Overwatch 2’s Canceled PvE Mode Was To Help Create An Overwatch MMO
"Overwatch was born from the ashes of Project Titan."
- Overwatch 2 director, Aaron Keller, talked about the recent PvE cancelation in detail and why it was a step towards turning Overwatch 2 into an MMO.
- Keller talked about the canceled project at Blizzard, called Project Titan, and how the team behind it remained an MMO development team at its core working on Overwatch.
- Furthermore, he revealed the “crawl, walk, and run” plan, according to which Overwatch was the “crawl,” the dedicated PvE mode was the “walk,” while the MMO was the “run.”
- Overwatch 2 will now escape the shadows of Project Titan and continue as an experience deserving the full attention of its developers.
Overwatch 2 director, Aaron Keller, shed some light on how Overwatch was always a project planned to turn into an MMO eventually. The team’s plan consisted of several gradual steps, the most important of which was called “crawl, walk, and run.” Overwatch was the “crawl,” the dedicated PvE version was to become the “walk,” while the planned MMO was the final step, “run.”
After the severe backlash the developers received for canceling PvE modes, Keller thought it would be best to address the situation honestly. He talked about Team 4 and how it was created after the cancelation of a game called Project Titan. At its core, the project was an FPS MMO, and despite its cancelation, the team has always considered itself an MMO development team.
As we transitioned away from that original concept and started creating Overwatch, we included plans to one day return to that scope. We had a crawl, walk, run plan. Overwatch was the crawl, a dedicated version of PvE was the walk, and an MMO was the run. It was built into the DNA of the team early on, and some of us considered that final game a true realization of the original vision of Project Titan.” says Overwatch 2 director, Aaron Keller.
Keller mentioned that the team quickly started planning the next iteration soon after Overwatch’s release. He further added, “Looking back at that moment, it’s now obvious that we weren’t as focused as we should have been on a game that was a runaway hit.” He eventually realized that the team shouldn’t have focused on a plan that was years old and instead given its time to Overwatch.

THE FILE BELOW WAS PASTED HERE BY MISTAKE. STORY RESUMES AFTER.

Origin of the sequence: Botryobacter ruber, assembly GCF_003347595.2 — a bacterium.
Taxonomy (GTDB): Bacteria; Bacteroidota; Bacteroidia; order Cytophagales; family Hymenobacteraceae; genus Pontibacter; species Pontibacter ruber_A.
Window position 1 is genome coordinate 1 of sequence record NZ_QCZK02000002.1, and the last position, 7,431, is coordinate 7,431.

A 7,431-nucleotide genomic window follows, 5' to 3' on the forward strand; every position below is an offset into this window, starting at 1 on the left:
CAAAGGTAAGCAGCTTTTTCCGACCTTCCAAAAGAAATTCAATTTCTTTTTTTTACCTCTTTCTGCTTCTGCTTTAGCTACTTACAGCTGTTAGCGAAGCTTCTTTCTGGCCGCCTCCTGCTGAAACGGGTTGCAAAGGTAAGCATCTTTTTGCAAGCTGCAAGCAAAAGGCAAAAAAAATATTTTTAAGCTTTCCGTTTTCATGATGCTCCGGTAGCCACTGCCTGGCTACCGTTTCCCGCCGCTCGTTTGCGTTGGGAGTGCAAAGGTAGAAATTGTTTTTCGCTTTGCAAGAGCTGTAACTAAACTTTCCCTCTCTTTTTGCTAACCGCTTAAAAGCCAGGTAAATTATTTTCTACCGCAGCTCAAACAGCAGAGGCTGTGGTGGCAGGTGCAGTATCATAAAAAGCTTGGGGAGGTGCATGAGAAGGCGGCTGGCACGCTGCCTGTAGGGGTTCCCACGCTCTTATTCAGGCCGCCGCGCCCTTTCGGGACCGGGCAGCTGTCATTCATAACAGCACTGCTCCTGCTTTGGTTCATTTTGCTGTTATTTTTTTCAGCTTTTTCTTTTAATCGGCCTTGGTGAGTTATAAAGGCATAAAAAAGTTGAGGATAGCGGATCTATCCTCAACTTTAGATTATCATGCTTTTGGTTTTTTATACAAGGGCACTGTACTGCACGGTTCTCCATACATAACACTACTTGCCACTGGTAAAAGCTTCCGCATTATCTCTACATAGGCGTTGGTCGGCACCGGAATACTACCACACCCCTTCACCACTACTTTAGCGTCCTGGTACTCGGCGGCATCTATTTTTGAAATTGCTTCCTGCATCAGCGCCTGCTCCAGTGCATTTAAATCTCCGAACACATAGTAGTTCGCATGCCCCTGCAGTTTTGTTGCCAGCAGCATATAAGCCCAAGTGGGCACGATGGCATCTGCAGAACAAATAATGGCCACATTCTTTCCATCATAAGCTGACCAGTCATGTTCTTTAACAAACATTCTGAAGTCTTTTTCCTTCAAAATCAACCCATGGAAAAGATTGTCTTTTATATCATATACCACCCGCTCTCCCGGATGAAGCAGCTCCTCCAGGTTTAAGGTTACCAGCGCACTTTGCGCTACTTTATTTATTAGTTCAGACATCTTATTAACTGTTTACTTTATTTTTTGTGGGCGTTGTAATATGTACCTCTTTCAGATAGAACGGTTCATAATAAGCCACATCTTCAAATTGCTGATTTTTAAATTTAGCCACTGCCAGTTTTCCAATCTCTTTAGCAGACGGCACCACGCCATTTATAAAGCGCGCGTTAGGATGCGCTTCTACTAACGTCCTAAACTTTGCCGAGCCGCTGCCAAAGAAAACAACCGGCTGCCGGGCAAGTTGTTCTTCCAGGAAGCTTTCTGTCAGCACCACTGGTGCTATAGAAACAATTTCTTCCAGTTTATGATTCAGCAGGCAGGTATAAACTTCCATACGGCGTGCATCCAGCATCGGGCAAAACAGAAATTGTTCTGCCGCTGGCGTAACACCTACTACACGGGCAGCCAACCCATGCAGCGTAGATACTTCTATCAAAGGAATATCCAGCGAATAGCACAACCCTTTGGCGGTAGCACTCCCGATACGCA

The PvE version of Overwatch had been in the works for a long time, and the team slowly shifted more resources into that feature as it was their priority. As a result, the development process became quite shaky as some of the other features barely found a footing due to focusing on many things at once. Although Overwatch had many great things, the team didn’t successfully combine the elements needed for a polished experience.
We had announced something audacious. Our players had high expectations for it, but we no longer felt like we could deliver it. We needed to make an incredibly difficult decision, one we knew would disappoint our players, the team, and everyone looking forward to Hero Missions.” says Overwatch 2 director, Aaron Keller.
According to Keller, the team had many things going on simultaneously, and they just couldn’t work on them all to fit together in the plan they always believed in. They were met with a tough decision and, at long last, decided to cut the Hero Missions and plan for the future. Keller mentioned, “The decision was the start of a long process, not the final piece of it.”
Although Overwatch 2 started from the ashes of Project Titan, the team seems to have undergone a change, which they all consider a much-needed one. Moving forward, the team believes the new direction will be important, and the story missions will be “leaps and bounds” above what they had previously built for the PvE mode.
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